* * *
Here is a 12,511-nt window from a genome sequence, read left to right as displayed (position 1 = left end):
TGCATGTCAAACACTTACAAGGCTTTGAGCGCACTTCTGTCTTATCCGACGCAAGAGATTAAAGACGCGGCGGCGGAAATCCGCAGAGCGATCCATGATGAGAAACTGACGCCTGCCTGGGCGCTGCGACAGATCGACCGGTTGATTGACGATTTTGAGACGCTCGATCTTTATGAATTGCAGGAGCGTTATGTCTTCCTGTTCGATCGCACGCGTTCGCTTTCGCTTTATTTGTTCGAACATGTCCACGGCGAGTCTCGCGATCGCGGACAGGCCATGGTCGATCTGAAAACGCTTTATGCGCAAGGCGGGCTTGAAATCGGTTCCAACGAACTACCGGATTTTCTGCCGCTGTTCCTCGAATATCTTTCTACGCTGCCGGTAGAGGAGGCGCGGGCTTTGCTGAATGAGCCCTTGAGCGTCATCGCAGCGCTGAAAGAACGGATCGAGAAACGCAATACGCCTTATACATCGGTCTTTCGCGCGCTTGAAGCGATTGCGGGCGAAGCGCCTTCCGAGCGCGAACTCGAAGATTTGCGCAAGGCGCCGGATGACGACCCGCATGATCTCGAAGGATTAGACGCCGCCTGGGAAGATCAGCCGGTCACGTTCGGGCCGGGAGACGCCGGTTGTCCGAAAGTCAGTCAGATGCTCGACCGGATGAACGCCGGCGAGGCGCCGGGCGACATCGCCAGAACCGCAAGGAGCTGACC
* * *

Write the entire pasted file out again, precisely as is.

Here is a 12,511-nt window from a genome sequence, read left to right as displayed (position 1 = left end):
TGCATGTCAAACACTTACAAGGCTTTGAGCGCACTTCTGTCTTATCCGACGCAAGAGATTAAAGACGCGGCGGCGGAAATCCGCAGAGCGATCCATGATGAGAAACTGACGCCTGCCTGGGCGCTGCGACAGATCGACCGGTTGATTGACGATTTTGAGACGCTCGATCTTTATGAATTGCAGGAGCGTTATGTCTTCCTGTTCGATCGCACGCGTTCGCTTTCGCTTTATTTGTTCGAACATGTCCACGGCGAGTCTCGCGATCGCGGACAGGCCATGGTCGATCTGAAAACGCTTTATGCGCAAGGCGGGCTTGAAATCGGTTCCAACGAACTACCGGATTTTCTGCCGCTGTTCCTCGAATATCTTTCTACGCTGCCGGTAGAGGAGGCGCGGGCTTTGCTGAATGAGCCCTTGAGCGTCATCGCAGCGCTGAAAGAACGGATCGAGAAACGCAATACGCCTTATACATCGGTCTTTCGCGCGCTTGAAGCGATTGCGGGCGAAGCGCCTTCCGAGCGCGAACTCGAAGATTTGCGCAAGGCGCCGGATGACGACCCGCATGATCTCGAAGGATTAGACGCCGCCTGGGAAGATCAGCCGGTCACGTTCGGGCCGGGAGACGCCGGTTGTCCGAAAGTCAGTCAGATGCTCGACCGGATGAACGCCGGCGAGGCGCCGGGCGACATCGCCAGAACCGCAAGGAGCTGACC